Review: ‘Advise and Dissent’

Oct. 29, 2010, 12:32 a.m.

On Monday, the American Constitution Society and the Federalist Society of Stanford hosted a screening of “Advise and Dissent,” a feature-length documentary on the confirmation of Supreme Court justices. While “Advise and Dissent” alleges to examine the battles behind Supreme Court confirmations, it falls short of painting a full picture and chooses instead to focus on the confirmations of two conservative justices, John Roberts, Jr. and Samuel Alito. This narrowed focus, matched with lackluster editing, is ultimately the film’s downfall.

Review: 'Advise and Dissent'“Advise and Dissent” opened promisingly, with a dramatic overture accompanying historical footage of the Supreme Court decisions that have shaped America, from school integration to abortion, from affirmative action to gay rights. Depicting the shift from the more bipartisan, cooperative 1980s to the staunchly divided Congress of today, “Advise and Dissent” sought to present the dangers of a politicized judiciary. Using Senator Arlen Specter as the film’s surprisingly fitting protagonist, “Advise and Dissent” discussed the “turbulent partisanship” that makes choosing justices less about, well, justice, and more about party lines. The film offered a few moments of real personality by using shots that linger just a bit longer than we’re comfortable with, revealing the qualities behind the politicians’ facades.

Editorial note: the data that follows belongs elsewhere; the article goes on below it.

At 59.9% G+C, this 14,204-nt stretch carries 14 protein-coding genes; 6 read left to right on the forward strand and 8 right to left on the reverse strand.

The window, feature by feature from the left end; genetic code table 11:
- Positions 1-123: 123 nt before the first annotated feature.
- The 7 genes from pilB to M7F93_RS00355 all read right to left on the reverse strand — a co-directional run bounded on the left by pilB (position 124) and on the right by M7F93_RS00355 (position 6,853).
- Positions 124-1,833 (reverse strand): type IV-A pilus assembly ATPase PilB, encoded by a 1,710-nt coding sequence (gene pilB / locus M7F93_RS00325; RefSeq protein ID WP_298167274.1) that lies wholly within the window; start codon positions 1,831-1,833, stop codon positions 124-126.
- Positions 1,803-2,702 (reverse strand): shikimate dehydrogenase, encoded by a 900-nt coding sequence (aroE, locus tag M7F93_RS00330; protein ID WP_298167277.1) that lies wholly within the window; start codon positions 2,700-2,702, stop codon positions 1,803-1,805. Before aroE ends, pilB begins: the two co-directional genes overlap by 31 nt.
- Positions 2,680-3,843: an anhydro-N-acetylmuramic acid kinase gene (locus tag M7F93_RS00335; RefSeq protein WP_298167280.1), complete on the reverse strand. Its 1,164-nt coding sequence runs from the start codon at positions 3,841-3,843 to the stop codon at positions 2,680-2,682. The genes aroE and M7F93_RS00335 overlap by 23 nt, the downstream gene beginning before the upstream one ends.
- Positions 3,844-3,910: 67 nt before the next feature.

But as the documentary progressed, the plot seemed to drag on longer than the film’s 82 minutes, for lack of real intrigue and wit. Furthermore, the bias of the filmmakers was poorly balanced, and the agenda behind the film became evident.

Showing clips of the fanatic and frightening Third Branch Conference, a far-right group led by uncharismatic Manuel Miranda, the documentary focused half of its attention on the conservative movement hoping to bring right-wing justices to the Supreme Court. Miranda is an easy villain for the film, as he reminisces gleefully on the influence he perceives the Third Branch Conference to have on Washington. But by focusing on Miranda, “Advise and Dissent” misses the big-picture problems: that stubborn hypocrisy runs rampant on both parties, and nominating a liberal justice is just as much a power struggle as nominating a conservative.

Unexciting editing paired with the biased focus of the filmmakers made for a lackluster documentary, which had the potential to be great but fell a few notches short. The system by which we appoint justices in this country is a fascinating one, with many faults to be addressed, but by focusing solely on the conservative justices, and not the overall corruption of the system, “Advise and Dissent” passes on the opportunity to show the joint hypocrisy which plagues Congress.

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